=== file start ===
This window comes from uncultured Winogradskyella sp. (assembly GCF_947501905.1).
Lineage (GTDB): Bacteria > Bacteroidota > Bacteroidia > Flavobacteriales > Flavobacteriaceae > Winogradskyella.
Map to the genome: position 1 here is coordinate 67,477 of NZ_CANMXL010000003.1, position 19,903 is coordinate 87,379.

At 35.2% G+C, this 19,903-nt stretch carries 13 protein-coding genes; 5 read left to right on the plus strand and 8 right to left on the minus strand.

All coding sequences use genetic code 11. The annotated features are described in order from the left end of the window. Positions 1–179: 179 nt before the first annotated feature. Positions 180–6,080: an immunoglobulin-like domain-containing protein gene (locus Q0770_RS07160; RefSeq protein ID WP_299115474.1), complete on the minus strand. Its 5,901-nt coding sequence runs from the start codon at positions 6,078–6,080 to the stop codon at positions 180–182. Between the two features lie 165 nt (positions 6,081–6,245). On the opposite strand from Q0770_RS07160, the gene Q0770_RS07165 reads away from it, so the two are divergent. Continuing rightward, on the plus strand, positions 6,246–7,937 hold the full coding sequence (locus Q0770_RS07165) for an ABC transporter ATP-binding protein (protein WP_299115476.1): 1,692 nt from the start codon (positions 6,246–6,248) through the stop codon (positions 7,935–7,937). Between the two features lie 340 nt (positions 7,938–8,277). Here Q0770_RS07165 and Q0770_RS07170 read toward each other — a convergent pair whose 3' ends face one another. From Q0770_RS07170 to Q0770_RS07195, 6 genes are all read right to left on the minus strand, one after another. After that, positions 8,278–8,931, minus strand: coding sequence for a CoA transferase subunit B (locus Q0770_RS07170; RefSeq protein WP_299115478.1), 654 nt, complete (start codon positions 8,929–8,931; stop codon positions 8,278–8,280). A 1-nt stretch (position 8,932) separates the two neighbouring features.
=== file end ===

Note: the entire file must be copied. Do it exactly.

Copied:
This window comes from uncultured Winogradskyella sp. (assembly GCF_947501905.1).
Lineage (GTDB): Bacteria > Bacteroidota > Bacteroidia > Flavobacteriales > Flavobacteriaceae > Winogradskyella.
Map to the genome: position 1 here is coordinate 67,477 of NZ_CANMXL010000003.1, position 19,903 is coordinate 87,379.

At 35.2% G+C, this 19,903-nt stretch carries 13 protein-coding genes; 5 read left to right on the plus strand and 8 right to left on the minus strand.

All coding sequences use genetic code 11. The annotated features are described in order from the left end of the window. Positions 1–179: 179 nt before the first annotated feature. Positions 180–6,080: an immunoglobulin-like domain-containing protein gene (locus Q0770_RS07160; RefSeq protein ID WP_299115474.1), complete on the minus strand. Its 5,901-nt coding sequence runs from the start codon at positions 6,078–6,080 to the stop codon at positions 180–182. Between the two features lie 165 nt (positions 6,081–6,245). On the opposite strand from Q0770_RS07160, the gene Q0770_RS07165 reads away from it, so the two are divergent. Continuing rightward, on the plus strand, positions 6,246–7,937 hold the full coding sequence (locus Q0770_RS07165) for an ABC transporter ATP-binding protein (protein WP_299115476.1): 1,692 nt from the start codon (positions 6,246–6,248) through the stop codon (positions 7,935–7,937). Between the two features lie 340 nt (positions 7,938–8,277). Here Q0770_RS07165 and Q0770_RS07170 read toward each other — a convergent pair whose 3' ends face one another. From Q0770_RS07170 to Q0770_RS07195, 6 genes are all read right to left on the minus strand, one after another. After that, positions 8,278–8,931, minus strand: coding sequence for a CoA transferase subunit B (locus Q0770_RS07170; RefSeq protein WP_299115478.1), 654 nt, complete (start codon positions 8,929–8,931; stop codon positions 8,278–8,280). A 1-nt stretch (position 8,932) separates the two neighbouring features.